All screens rely on a number of factors that must exist and interact together in a way that ensures the best quality in every situation. Of these, one that’s extremely valuable to understand is the refresh rate. For most of us, what is ‘refresh rate’ is a good question to start off with.
What is Refresh Rate?
A refresh rate can be defined in terms of frequency. You might have seen people extolling the virtues of a ‘1440p at 144hz’ being the sweet spot in terms of graphics; that is the refresh rate, which can be more important than the resolution of what you’re buying, especially if you are a gamer who plays competitively where smoothness is arguably more important than image quality.
Think of it as the number of times the image on your screen is being ‘refreshed’. Is it the same as FPS, then, as some of us might be thinking? Not quite.
How Is Refresh Rate Different From FPS?
FPS, or frame per second, is the number of frames being ‘drawn’ per second by the GPU onscreen. These do not affect each other, and there are numerous FPS and refresh rate tests online to check both of them and see how they play with each other!
However, the higher the refresh rate, the higher the number of frames per second that can be displayed, owing to the quicker refreshing. Generally, we take something such as a 120hz display letting you see up to 120 FPS.
However, do remember that this does not mean that a 244Hz monitor has no benefit over a 60Hz one if you are playing at 60fps. No matter what the framerate, a monitor with a higher refresh rate will have a much smoother output than its lower counterpart.
The frame rate is also more contingent on the discussion of the actual content at hand, be it a game, film, or PowerPoint presentation. The framerate will vary between these mediums, but the refresh rate will be constant.
Simply put, the refresh rate deals with the monitor itself in many ways whereas the FPS can be set to different values depending on the encoded video signals as opposed to raw video signals.
An interesting example to illustrate this point, especially if you’re still confused: the first movie to be shot and presented in 48 frames per second as opposed to the industry standard of 24 FPS turned out to be met with criticism owing to the added clarity making everything seem more unbelievable visually.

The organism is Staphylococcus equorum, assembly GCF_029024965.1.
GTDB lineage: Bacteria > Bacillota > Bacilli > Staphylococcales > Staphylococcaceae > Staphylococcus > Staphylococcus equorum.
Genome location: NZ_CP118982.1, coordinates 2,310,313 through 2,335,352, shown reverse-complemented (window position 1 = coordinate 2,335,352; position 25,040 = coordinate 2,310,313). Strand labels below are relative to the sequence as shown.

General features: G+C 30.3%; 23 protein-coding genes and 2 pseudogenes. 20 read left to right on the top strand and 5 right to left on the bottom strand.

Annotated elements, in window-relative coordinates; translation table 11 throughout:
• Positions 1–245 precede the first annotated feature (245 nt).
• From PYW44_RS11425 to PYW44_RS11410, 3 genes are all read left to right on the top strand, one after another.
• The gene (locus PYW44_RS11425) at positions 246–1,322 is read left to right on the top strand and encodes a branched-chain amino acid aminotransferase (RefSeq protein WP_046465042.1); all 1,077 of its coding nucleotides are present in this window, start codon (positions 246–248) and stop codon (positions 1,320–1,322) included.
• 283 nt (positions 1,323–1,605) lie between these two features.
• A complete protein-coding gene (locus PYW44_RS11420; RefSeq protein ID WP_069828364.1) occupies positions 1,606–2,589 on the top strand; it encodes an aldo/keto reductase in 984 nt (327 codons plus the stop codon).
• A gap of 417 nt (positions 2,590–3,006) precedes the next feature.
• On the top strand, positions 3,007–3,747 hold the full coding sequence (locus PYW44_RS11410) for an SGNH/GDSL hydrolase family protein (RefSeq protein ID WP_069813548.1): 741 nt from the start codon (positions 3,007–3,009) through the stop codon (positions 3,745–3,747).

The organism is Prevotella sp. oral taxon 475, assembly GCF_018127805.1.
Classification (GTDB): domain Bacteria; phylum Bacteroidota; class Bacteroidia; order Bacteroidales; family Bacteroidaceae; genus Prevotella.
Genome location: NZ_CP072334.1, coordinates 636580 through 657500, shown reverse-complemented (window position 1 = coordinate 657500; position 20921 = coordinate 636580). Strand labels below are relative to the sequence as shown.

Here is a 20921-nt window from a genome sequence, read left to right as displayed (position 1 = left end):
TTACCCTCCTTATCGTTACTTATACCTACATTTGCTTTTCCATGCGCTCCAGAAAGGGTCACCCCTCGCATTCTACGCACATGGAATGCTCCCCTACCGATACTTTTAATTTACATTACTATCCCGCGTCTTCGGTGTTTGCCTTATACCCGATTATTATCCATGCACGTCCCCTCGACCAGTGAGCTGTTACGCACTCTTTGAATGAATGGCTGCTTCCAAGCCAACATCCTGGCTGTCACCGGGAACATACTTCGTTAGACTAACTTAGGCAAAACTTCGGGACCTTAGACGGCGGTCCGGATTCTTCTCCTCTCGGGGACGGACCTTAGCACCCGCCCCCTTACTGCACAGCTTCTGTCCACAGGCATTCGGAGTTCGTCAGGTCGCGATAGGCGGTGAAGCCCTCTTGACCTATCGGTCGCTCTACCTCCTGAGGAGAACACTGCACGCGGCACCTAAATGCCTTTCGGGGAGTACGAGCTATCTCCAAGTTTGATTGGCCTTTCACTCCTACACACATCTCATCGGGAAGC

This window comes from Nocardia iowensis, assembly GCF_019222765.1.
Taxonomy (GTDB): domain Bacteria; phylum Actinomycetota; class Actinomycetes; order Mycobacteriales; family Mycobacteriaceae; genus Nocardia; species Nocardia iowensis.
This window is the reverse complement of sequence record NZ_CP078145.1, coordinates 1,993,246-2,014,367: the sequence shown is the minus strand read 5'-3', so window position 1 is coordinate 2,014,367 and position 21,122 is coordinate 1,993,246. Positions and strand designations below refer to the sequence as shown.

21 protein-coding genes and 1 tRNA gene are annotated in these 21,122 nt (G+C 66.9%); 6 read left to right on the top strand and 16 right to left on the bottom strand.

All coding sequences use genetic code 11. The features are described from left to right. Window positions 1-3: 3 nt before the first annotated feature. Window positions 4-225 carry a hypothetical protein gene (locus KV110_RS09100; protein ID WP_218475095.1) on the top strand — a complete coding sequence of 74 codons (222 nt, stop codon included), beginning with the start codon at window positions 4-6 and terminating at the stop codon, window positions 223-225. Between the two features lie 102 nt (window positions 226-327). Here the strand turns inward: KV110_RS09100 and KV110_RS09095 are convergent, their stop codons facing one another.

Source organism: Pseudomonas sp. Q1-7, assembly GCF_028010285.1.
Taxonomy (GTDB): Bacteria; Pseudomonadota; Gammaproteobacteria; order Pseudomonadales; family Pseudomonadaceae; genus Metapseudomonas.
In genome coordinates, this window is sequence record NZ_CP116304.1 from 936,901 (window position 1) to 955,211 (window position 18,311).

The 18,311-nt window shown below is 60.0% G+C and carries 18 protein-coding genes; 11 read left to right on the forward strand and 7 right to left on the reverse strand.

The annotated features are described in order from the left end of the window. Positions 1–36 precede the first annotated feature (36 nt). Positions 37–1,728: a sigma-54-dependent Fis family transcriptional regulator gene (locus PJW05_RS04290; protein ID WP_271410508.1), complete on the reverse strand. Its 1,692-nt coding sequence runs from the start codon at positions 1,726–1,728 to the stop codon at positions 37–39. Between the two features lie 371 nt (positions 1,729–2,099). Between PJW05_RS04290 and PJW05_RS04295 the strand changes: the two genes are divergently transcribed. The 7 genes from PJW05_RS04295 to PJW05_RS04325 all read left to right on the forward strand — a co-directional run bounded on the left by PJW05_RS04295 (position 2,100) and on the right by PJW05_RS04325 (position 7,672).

Monitor Refresh Rate VS. TV Refresh Rate
What makes the refresh rate of a monitor different from a TV refresh rate? Mainly, something called interpolation.
Refresh rate works very differently on monitors are TVs. The problem is that many people look at TVs with a high refresh rate and think that they will be better. While TVs with a higher refresh rate may be better for watching movies (even that is down to personal preference), gamers will almost always prefer to have a monitor as opposed to a TV.
A monitor refreshes the image on your screen natively. This means that any additional frames that are processed by your GPU can be displayed on that monitor. TVs, on the other hand, used a technique called interpolation.
Interpolation involves creating fake frames to give off the effect of a ‘smoother’ output. This means that a 240Hz TV will actually have 60 FPS, but will create an additional 3 frames for every single frame to make the image smoother. This is often referred to as the Soap Opera Effect. This effect is quite controversial, with many users claiming that it makes the output look unrealistic.
That said, there are quite a few TVs that are natively capable of displaying a high refresh rate. These TVs can be used for gaming and they will probably end up delivering better image and color quality than a typical monitor. However, remember that these TVs are usually very expensive, and you should expect to spend a lot of money on them.
Is a Higher Refresh Rate Better?
A higher refresh rate is almost always better. Higher refresh rates usually lead to a much smoother experience regardless of the task at hand. In fact, certain users report that a higher refresh rate allows them a few advantages in games (such as being able to see an enemy faster when coming upon a corner).
However, you need to be aware of the differences between a TV and a monitor when it comes to how they refresh the images. If you are a gamer, we suggest going with a gaming monitor to accurately harness the better refresh rate at a much cheaper price. Even pricier gaming monitors are still less expensive than high native refresh rate TVs.
If you plan on using your monitor for other purposes such as watching movies, then the choice is largely arbitrary. It is best to see monitors/TVs with a higher refresh rate in action before you make a decision on what you want.